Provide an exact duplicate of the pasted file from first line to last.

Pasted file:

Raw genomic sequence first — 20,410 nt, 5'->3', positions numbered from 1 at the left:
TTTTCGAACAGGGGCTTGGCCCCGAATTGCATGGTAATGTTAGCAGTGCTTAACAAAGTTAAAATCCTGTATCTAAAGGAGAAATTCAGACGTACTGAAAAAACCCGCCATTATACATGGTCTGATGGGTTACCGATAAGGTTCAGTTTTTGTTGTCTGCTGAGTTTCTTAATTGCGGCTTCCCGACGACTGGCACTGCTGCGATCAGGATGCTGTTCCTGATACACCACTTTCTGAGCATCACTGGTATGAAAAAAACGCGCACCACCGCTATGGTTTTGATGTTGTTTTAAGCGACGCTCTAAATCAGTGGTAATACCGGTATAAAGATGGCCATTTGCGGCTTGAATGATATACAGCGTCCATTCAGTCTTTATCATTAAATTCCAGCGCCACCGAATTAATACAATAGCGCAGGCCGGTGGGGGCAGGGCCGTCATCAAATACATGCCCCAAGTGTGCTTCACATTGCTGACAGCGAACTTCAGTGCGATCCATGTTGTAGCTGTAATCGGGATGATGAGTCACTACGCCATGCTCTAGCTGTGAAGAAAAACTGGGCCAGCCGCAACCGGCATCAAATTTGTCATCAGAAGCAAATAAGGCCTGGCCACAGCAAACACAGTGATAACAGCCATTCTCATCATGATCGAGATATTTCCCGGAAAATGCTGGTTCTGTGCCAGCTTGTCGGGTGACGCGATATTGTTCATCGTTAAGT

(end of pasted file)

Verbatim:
Raw genomic sequence first — 20,410 nt, 5'->3', positions numbered from 1 at the left:
TTTTCGAACAGGGGCTTGGCCCCGAATTGCATGGTAATGTTAGCAGTGCTTAACAAAGTTAAAATCCTGTATCTAAAGGAGAAATTCAGACGTACTGAAAAAACCCGCCATTATACATGGTCTGATGGGTTACCGATAAGGTTCAGTTTTTGTTGTCTGCTGAGTTTCTTAATTGCGGCTTCCCGACGACTGGCACTGCTGCGATCAGGATGCTGTTCCTGATACACCACTTTCTGAGCATCACTGGTATGAAAAAAACGCGCACCACCGCTATGGTTTTGATGTTGTTTTAAGCGACGCTCTAAATCAGTGGTAATACCGGTATAAAGATGGCCATTTGCGGCTTGAATGATATACAGCGTCCATTCAGTCTTTATCATTAAATTCCAGCGCCACCGAATTAATACAATAGCGCAGGCCGGTGGGGGCAGGGCCGTCATCAAATACATGCCCCAAGTGTGCTTCACATTGCTGACAGCGAACTTCAGTGCGATCCATGTTGTAGCTGTAATCGGGATGATGAGTCACTACGCCATGCTCTAGCTGTGAAGAAAAACTGGGCCAGCCGCAACCGGCATCAAATTTGTCATCAGAAGCAAATAAGGCCTGGCCACAGCAAACACAGTGATAACAGCCATTCTCATCATGATCGAGATATTTCCCGGAAAATGCTGGTTCTGTGCCAGCTTGTCGGGTGACGCGATATTGTTCATCGTTAAGT